Episode 011: 4 ways to concentrate

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In this episode we explore 4 ways to concentrate using attentional focus.  Understanding how you focus can help you keep the mental edge to stay on top.

If you are interested in learning more about how to focus better you email FocusedSportPerformance@gmail.com or you can schedule an appointment talk about your specific needs.

Here is the free worksheet that is offered to go with this episode.

Episode 009 - Daniel Slater- Ultra Marathoner

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I interview ultra marathoner Daniel Slater about his adventures running epic long distance races and the mental approach he takes to perform at his best.

What event(s) do you participate in?  Currently I mostly participate in trail ultramarathons, mostly 100 milers.

  • In the winter I try to participate at Tuscobia which has either an 80 or 160 mile and Arrowhead 135 with a goal of one day getting into the Iditarod 350.
  • Winter races are my favorite. The remainder of the year depends on race lotteries, but will consist of a few 100s and some shorter ultras to fill in the gaps or to assist building up mileage.
  • I usually try to go to races and places I’ve never been to before. I have run the Mohican 100 and Kettle Morraine 100 twice each. Other 100s include: Indiana, Burning River, Grindstone, Vermont, Hallucination.
  • I have run the Ice Age 50, JFK 50, Marquette 50 and multiple 50ks. I still do the occasional 5 or 10k and I’m currently training for my first road marathon in 4 years in an attempt to Boston qualify which is different and difficult type of training than I am used to.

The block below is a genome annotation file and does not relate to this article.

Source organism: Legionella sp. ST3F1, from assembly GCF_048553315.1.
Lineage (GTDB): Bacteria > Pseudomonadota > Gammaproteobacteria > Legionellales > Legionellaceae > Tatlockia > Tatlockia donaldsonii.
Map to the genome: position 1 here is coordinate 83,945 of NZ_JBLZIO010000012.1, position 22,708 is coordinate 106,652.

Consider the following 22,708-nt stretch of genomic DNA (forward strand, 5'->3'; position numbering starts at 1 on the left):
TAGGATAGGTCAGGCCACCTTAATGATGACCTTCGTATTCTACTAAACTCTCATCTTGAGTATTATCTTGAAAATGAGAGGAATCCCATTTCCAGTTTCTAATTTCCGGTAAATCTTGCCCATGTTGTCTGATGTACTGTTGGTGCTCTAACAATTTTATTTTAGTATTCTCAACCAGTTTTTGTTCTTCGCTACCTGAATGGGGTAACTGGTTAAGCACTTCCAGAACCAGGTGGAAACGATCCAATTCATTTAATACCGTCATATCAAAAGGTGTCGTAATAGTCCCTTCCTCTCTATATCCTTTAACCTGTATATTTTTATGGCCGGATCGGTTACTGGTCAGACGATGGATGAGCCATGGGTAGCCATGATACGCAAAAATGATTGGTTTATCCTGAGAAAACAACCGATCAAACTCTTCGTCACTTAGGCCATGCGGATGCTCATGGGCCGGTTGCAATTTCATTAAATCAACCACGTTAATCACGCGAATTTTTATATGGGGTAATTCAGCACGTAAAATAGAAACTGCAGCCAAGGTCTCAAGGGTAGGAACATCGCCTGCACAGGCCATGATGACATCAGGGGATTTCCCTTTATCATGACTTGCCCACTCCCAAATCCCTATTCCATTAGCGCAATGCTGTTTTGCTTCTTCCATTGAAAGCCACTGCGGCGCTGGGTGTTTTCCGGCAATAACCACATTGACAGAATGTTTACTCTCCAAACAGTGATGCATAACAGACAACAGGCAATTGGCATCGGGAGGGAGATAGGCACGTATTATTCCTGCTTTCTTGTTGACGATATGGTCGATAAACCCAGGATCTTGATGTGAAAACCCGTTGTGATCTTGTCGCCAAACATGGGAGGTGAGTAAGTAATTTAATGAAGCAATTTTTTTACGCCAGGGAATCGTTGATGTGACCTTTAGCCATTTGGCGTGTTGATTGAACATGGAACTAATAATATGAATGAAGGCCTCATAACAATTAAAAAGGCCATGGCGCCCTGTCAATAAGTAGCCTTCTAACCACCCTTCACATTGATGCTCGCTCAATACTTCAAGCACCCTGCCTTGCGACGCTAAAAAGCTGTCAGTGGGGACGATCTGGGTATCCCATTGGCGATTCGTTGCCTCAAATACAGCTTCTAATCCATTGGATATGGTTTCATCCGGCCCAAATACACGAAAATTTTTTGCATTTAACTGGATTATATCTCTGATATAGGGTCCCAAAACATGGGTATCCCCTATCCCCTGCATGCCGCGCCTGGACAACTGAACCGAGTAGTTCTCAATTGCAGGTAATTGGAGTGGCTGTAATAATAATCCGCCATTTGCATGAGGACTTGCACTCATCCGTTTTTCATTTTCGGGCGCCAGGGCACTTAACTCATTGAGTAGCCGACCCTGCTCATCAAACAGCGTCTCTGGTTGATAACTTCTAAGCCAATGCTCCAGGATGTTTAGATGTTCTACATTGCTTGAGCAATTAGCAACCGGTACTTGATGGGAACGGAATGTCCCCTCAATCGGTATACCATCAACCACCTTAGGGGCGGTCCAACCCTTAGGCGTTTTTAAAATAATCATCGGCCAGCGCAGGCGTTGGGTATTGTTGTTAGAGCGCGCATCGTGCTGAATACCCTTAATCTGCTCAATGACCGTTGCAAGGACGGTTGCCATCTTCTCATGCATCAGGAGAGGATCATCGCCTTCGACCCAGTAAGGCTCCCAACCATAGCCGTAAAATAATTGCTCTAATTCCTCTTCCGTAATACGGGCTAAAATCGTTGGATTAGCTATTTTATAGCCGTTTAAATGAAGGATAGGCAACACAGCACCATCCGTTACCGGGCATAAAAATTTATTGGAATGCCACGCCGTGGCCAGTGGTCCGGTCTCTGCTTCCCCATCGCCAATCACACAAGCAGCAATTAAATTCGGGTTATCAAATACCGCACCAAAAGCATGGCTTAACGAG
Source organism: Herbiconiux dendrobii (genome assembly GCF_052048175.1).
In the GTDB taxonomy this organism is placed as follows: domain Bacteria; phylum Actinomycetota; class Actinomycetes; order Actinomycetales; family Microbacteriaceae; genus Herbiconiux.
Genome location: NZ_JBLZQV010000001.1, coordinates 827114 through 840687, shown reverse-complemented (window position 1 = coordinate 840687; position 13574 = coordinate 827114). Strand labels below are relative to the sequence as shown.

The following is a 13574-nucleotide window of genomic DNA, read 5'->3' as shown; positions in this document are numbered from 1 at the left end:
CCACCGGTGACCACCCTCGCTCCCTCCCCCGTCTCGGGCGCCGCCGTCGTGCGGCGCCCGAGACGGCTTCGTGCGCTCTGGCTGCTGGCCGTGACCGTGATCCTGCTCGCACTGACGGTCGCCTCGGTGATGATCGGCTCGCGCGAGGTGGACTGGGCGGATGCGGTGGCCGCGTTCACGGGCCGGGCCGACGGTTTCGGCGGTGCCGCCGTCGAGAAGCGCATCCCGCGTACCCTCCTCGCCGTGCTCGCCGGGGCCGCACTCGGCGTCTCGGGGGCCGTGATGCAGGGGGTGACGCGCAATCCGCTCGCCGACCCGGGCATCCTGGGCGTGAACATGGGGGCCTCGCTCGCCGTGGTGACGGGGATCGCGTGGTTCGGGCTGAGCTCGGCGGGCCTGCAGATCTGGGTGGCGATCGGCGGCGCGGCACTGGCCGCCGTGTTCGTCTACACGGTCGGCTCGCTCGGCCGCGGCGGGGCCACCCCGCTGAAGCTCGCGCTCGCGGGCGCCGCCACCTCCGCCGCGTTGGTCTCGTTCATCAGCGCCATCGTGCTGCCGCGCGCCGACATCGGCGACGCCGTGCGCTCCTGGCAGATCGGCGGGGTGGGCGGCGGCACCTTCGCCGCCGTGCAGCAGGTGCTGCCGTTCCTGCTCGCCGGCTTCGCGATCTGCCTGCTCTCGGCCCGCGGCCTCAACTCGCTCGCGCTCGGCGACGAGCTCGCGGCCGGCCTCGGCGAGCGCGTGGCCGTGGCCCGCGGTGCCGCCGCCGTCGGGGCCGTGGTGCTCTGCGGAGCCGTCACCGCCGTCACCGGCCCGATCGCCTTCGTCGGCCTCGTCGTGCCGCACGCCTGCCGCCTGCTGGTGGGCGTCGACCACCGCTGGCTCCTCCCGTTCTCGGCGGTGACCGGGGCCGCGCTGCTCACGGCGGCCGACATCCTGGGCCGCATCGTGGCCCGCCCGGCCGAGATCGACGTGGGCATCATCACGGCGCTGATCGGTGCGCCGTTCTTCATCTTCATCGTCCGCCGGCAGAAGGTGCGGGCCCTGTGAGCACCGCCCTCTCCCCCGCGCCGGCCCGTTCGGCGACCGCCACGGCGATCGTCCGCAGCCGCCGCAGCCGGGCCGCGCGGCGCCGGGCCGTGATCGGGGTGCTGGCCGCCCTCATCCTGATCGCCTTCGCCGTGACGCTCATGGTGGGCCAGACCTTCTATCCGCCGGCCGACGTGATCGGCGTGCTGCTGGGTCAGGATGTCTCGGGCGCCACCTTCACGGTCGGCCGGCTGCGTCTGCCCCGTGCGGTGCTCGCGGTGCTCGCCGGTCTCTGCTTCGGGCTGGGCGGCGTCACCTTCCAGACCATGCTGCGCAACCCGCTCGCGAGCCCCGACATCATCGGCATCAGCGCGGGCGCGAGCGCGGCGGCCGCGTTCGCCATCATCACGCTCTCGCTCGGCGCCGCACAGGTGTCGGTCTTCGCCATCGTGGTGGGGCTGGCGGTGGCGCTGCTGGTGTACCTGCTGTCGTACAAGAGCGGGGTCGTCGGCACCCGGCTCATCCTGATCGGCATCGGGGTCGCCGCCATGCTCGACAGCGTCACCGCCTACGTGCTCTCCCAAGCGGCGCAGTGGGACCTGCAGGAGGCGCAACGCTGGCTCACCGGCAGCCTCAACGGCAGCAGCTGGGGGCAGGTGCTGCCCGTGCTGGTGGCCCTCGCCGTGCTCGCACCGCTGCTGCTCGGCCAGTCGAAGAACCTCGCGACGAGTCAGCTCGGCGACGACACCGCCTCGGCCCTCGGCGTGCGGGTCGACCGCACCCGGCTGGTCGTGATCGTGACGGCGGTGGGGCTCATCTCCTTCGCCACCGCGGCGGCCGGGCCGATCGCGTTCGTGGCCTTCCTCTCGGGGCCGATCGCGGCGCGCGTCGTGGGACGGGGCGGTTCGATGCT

• Other than the marathon I have a 100 milers planned in Andorra and Virginia and my “A” race is the Bigfoot 200 in Washington in August. 

What are some notable achievements?

  • Completed the Midwest Slam which is five 100 milers over one summer (Indiana, Kettle Morraine, Mohican, Burning River, and Hallucination) in 2016.
  • Order of the Hrimthurs which is a series of 3 winter ultras in one season (Tuscobia 160, Arrowhead 135 and Actif Epica) in 2017. Only 10 people of done this on foot. 
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What is your favorite/memorable race?  Tuscobia 160 in January 2017 was a life changing experience though the 2014 Mohican was my first 100 and very special. 

What got you into the sport of endurance running?  I had spent years after college making half attempts to get healthy again and finally decided I would try to run a marathon likely in an attempt to deal with issues in my personal life.

Favorite Quote: 

  • "Get comfortable being uncomfortable"  
  • "It never always gets worse"

Fun fact:  Played college football, offensive lineman, and weighed 310 lbs. Lost 100 lbs through running and kept it off for nearly 10 years.

Episode 008: Matt Landry - Author (Forward, Upward, Onward)

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In this episode I interview Matt Landry, author of the new book 'Forward, Upward, Onward'.  He shares about his experiences with his hiking challenge of 48 peaks in New Hampshire of 4000 feet within a year.

What is your climbing/hiking experience?   
I can say that I've hiked fairly extensively in the Southwest, and parts of Colorado, though (anlong with the 48 highest mountains in NH). I've also been hiking in one form or another for over 35 years.